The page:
Tuesday December 12, 2017 Jenner CA.
Looks like a good day to kayak
While reading my email once I got it going this morning Ray said he’d be down at Jenner kayaking today.
Stuck tight on a rock
I was paddling along at a pretty good clip when my boat ran up on a rock that was just below the water surface and was stuck on it. Now I had to get off the rock without tipping over and getting my camera wet. I was really stuck good on the rock and couldn’t back off. The only thing to do in a case like this is to use the paddle and push on the rock to cause the boat to rotate around the rock and hopefully slide off it without turning the boat over. I had to work at it, but the boat finally moved a bit and I was able to get off the rock without getting wet.
Headed down to find Ray
That must be Ray
Ray and I watching things
Eventually we headed on up the river going up the island’s back channel. Just as we were entering the channel, Ray says there’s an eagle which just landed on the lower end of Penny Island. It was eating something.
Guys in the poison oak
That area is full of poison oak and no one goes there except me and my friends. But once a few years ago I found some Mexican guys working for the state spraying non native plants, the white things there. At that time they had on full white suits, but not this time.
I hope they don’t catch poison oak as they were in it up to their ears and it sounded like they were cutting it with their machetes too. It’s actually useless to spray the non native plants, a waste of money as there are so many seeds in the ground that you could never eradicate it.
Not many birds around today
We had to go out in the middle of the river to see the guys which put us over by Paddy’s rock, so we continued on down that side where there are usually a lot of birds along the shoreline, but not today. Could be the eagles scared all the birds out of this area?
Strange sea lion
It actually climbed into one of the boats and was resting there until someone came down to the boat so it left.
Sea lion from the bay area docks
We thought it must be one of those see lions from the bay area which rest on the docks by the people down there, that’s why it wasn’t too afraid of us. I thought it was looking poorly.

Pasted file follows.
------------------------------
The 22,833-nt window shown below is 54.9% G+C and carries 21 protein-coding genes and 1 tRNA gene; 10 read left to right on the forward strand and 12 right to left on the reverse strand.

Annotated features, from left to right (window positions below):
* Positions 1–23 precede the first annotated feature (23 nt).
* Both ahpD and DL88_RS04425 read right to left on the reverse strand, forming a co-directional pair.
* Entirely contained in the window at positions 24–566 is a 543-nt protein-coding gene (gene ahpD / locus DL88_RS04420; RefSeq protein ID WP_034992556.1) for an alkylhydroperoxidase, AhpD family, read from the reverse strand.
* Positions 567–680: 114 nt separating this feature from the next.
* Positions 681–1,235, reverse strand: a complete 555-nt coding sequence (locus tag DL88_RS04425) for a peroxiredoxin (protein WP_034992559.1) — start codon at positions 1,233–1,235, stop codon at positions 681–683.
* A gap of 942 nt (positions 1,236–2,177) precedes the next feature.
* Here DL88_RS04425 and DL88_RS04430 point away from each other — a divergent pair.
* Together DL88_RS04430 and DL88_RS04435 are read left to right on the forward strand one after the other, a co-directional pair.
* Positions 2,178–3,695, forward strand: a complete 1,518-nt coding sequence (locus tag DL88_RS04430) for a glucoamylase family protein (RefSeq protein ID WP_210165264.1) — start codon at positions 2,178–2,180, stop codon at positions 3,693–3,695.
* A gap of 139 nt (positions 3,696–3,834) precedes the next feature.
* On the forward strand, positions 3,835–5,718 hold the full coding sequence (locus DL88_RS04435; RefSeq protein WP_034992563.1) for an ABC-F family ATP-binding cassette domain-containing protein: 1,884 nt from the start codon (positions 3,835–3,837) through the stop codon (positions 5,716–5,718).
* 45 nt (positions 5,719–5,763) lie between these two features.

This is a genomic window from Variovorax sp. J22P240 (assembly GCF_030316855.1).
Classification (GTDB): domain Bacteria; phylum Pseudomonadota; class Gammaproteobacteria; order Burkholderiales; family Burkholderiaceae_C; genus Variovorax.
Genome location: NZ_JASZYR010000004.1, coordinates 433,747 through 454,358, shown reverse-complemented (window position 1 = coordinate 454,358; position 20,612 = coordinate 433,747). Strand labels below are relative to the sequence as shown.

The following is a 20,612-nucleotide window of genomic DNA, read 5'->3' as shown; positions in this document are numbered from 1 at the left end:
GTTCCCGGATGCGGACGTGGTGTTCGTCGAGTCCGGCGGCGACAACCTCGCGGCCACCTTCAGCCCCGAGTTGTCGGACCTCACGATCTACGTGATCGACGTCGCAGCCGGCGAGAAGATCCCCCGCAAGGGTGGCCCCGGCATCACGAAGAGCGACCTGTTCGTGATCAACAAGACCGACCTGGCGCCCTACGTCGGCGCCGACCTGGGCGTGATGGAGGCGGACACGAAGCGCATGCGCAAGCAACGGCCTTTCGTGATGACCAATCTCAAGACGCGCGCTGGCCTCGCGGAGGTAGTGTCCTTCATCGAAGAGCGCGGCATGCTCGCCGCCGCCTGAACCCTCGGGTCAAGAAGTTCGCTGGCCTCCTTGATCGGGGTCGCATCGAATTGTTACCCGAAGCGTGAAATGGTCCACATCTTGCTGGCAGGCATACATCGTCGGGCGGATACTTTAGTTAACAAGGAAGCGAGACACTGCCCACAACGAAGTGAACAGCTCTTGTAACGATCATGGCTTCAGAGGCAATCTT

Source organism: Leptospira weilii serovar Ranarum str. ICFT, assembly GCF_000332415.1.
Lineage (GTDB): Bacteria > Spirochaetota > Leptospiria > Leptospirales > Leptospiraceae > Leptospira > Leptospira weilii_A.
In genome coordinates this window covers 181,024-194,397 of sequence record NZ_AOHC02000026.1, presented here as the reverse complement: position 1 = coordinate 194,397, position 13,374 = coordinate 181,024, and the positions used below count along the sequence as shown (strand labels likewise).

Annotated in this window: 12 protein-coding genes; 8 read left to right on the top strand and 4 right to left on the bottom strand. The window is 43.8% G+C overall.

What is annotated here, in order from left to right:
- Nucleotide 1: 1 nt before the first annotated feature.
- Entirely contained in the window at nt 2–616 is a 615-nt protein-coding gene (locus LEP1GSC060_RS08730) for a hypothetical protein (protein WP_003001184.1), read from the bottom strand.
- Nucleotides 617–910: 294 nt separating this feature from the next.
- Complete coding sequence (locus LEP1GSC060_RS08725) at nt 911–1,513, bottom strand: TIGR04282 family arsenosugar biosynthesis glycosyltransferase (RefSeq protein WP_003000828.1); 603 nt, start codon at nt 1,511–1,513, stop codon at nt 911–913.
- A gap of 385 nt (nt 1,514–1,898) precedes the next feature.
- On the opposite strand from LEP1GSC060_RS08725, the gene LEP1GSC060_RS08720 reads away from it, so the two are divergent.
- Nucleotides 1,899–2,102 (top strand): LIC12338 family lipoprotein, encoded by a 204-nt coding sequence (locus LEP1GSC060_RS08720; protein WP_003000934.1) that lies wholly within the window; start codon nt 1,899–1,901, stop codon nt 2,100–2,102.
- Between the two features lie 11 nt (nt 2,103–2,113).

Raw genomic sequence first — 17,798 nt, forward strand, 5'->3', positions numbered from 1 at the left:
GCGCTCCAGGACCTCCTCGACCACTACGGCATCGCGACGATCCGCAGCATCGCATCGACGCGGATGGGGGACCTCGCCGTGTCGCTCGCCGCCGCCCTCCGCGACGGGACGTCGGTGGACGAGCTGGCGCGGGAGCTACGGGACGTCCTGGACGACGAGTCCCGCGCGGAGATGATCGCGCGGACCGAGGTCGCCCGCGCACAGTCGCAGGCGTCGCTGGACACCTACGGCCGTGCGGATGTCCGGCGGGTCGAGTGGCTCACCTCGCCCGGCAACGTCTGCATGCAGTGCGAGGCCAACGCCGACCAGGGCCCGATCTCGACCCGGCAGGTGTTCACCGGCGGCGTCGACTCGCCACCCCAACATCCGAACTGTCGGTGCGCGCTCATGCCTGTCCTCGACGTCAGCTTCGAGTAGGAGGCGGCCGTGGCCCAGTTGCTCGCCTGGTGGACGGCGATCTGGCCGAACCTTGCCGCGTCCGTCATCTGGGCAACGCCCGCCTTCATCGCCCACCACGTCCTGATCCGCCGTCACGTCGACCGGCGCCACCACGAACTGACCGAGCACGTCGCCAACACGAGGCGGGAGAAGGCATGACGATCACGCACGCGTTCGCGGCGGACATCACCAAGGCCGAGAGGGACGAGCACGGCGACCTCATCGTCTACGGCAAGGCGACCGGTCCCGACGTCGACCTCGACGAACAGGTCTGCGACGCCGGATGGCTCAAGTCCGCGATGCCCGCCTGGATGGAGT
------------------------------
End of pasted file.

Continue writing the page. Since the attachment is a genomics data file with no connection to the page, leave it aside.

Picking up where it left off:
We pulled onto the boat ramp and went on home for the day.
When I got home the sun was already behind the mountains so I didn’t get anything done in the yard today and went in the house where it was warm.
An email from Salmon Creek Ranch
Later I got an email from the Salmon Creek Ranch where I buy my grass fed beef. I’d inquired about what their meet processors use to process their meat as I’d heard meat processors are required by the FDA to use citric acid to wash down the meat carcasses and wanted to know what her meat processors used. If they were using citric acid, it would corn me and also if they were using citric acid that would mean her grass fed beef was using a GMO product which grass fed beef should not do as it is supposed to be healthier than feed lot beef which is full of bad stuff.
She sent me an email on what citric acid is made from saying it was made form citrus fruit, but she failed to read down.
The top part said it was made form citrus fruit, but reading down, it said it was now grown on corn which she and the meat processors missed.
Here’s the article.
And you will see in that article citric acid now comes from corn since 1917.
It’s much cheaper to make it from corn than citrus fruit.
Here’s the corn part:
In 1917, American food chemist James Currie discovered certain strains of the mold Aspergillus niger could be efficient citric acid producers, and the pharmaceutical company Pfizer began industrial-level production using this technique two years later, followed by Citrique Belge in 1929. In this production technique, which is still the major industrial route to citric acid used today, cultures of A. niger are fed on a sucrose or glucose-containing medium to produce citric acid. The source of sugar is corn steep liquor, molasses, hydrolyzed corn starch or other inexpensive sugary solutions. After the mold is filtered out of the resulting solution, citric acid is isolated by precipitating it with calcium hydroxide to yield calcium citrate salt, from which citric acid is regenerated by treatment with sulfuric acid, as in the direct extraction from citrus fruit juice.
She also said white vinegar also does not come from corn, but it does. If a label says white vinegar it’s assumed it comes from corn as when it doesn’t, the label says white vinegar(rice) or whatever, the source is listed, but never when it’s comes from corn for some reason. Anytime it’s not stated it has to be assumed it’s from corn, which it usually is.
And white vinegar is used in many, many things like mayonnaise, most of the salad dressings, most condiments and it goes on and on.
So eventually I’ll get these people trained and maybe be able to get some good beef.
It’s a real battle to get away from.
That was my day.